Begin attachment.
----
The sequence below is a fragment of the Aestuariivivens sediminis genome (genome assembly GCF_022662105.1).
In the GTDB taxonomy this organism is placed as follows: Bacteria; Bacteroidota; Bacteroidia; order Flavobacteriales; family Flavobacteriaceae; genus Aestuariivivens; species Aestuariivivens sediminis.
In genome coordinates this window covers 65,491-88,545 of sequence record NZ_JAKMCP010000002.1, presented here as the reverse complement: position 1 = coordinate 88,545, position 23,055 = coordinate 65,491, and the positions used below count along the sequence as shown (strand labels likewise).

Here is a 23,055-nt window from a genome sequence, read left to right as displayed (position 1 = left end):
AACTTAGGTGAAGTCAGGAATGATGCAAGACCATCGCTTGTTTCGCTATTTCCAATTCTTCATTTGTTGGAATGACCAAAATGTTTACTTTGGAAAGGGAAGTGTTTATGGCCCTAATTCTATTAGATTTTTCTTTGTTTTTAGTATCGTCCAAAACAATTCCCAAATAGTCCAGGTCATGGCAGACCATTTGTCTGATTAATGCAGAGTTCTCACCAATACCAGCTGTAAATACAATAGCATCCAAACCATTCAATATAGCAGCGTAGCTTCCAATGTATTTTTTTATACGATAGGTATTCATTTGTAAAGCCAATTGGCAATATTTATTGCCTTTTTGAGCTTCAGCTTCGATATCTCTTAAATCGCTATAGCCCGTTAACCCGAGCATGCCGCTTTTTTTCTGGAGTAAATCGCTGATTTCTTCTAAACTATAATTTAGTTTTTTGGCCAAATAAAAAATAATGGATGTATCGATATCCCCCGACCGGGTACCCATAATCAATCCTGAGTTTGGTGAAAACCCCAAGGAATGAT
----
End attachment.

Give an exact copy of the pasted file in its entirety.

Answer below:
The sequence below is a fragment of the Aestuariivivens sediminis genome (genome assembly GCF_022662105.1).
In the GTDB taxonomy this organism is placed as follows: Bacteria; Bacteroidota; Bacteroidia; order Flavobacteriales; family Flavobacteriaceae; genus Aestuariivivens; species Aestuariivivens sediminis.
In genome coordinates this window covers 65,491-88,545 of sequence record NZ_JAKMCP010000002.1, presented here as the reverse complement: position 1 = coordinate 88,545, position 23,055 = coordinate 65,491, and the positions used below count along the sequence as shown (strand labels likewise).

Here is a 23,055-nt window from a genome sequence, read left to right as displayed (position 1 = left end):
AACTTAGGTGAAGTCAGGAATGATGCAAGACCATCGCTTGTTTCGCTATTTCCAATTCTTCATTTGTTGGAATGACCAAAATGTTTACTTTGGAAAGGGAAGTGTTTATGGCCCTAATTCTATTAGATTTTTCTTTGTTTTTAGTATCGTCCAAAACAATTCCCAAATAGTCCAGGTCATGGCAGACCATTTGTCTGATTAATGCAGAGTTCTCACCAATACCAGCTGTAAATACAATAGCATCCAAACCATTCAATATAGCAGCGTAGCTTCCAATGTATTTTTTTATACGATAGGTATTCATTTGTAAAGCCAATTGGCAATATTTATTGCCTTTTTGAGCTTCAGCTTCGATATCTCTTAAATCGCTATAGCCCGTTAACCCGAGCATGCCGCTTTTTTTCTGGAGTAAATCGCTGATTTCTTCTAAACTATAATTTAGTTTTTTGGCCAAATAAAAAATAATGGATGTATCGATATCCCCCGACCGGGTACCCATAATCAATCCTGAGTTTGGTGAAAACCCCAAGGAATGAT